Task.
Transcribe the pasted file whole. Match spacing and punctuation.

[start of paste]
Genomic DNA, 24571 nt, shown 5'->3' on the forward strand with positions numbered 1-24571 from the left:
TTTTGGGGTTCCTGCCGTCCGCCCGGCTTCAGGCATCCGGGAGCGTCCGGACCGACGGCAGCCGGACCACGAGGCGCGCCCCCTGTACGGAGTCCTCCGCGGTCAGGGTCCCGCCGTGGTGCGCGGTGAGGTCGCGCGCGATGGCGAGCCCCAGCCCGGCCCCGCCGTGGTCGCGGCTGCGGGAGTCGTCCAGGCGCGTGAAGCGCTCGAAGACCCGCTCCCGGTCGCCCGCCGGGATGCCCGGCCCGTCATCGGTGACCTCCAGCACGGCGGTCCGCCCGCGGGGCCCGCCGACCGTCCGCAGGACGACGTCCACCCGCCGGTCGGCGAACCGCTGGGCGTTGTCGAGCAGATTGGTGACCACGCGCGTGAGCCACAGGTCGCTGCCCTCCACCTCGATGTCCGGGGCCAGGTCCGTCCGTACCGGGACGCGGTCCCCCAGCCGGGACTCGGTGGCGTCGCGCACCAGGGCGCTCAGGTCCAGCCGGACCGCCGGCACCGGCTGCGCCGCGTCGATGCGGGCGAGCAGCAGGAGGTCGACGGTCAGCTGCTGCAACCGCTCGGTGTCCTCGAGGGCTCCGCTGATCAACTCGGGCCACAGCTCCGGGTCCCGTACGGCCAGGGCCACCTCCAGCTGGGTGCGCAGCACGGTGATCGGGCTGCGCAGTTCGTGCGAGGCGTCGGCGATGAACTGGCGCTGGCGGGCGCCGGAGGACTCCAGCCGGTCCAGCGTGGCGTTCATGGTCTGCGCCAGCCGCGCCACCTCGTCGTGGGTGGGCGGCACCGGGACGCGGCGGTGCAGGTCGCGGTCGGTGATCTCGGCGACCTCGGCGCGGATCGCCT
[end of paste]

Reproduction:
Genomic DNA, 24571 nt, shown 5'->3' on the forward strand with positions numbered 1-24571 from the left:
TTTTGGGGTTCCTGCCGTCCGCCCGGCTTCAGGCATCCGGGAGCGTCCGGACCGACGGCAGCCGGACCACGAGGCGCGCCCCCTGTACGGAGTCCTCCGCGGTCAGGGTCCCGCCGTGGTGCGCGGTGAGGTCGCGCGCGATGGCGAGCCCCAGCCCGGCCCCGCCGTGGTCGCGGCTGCGGGAGTCGTCCAGGCGCGTGAAGCGCTCGAAGACCCGCTCCCGGTCGCCCGCCGGGATGCCCGGCCCGTCATCGGTGACCTCCAGCACGGCGGTCCGCCCGCGGGGCCCGCCGACCGTCCGCAGGACGACGTCCACCCGCCGGTCGGCGAACCGCTGGGCGTTGTCGAGCAGATTGGTGACCACGCGCGTGAGCCACAGGTCGCTGCCCTCCACCTCGATGTCCGGGGCCAGGTCCGTCCGTACCGGGACGCGGTCCCCCAGCCGGGACTCGGTGGCGTCGCGCACCAGGGCGCTCAGGTCCAGCCGGACCGCCGGCACCGGCTGCGCCGCGTCGATGCGGGCGAGCAGCAGGAGGTCGACGGTCAGCTGCTGCAACCGCTCGGTGTCCTCGAGGGCTCCGCTGATCAACTCGGGCCACAGCTCCGGGTCCCGTACGGCCAGGGCCACCTCCAGCTGGGTGCGCAGCACGGTGATCGGGCTGCGCAGTTCGTGCGAGGCGTCGGCGATGAACTGGCGCTGGCGGGCGCCGGAGGACTCCAGCCGGTCCAGCGTGGCGTTCATGGTCTGCGCCAGCCGCGCCACCTCGTCGTGGGTGGGCGGCACCGGGACGCGGCGGTGCAGGTCGCGGTCGGTGATCTCGGCGACCTCGGCGCGGATCGCCT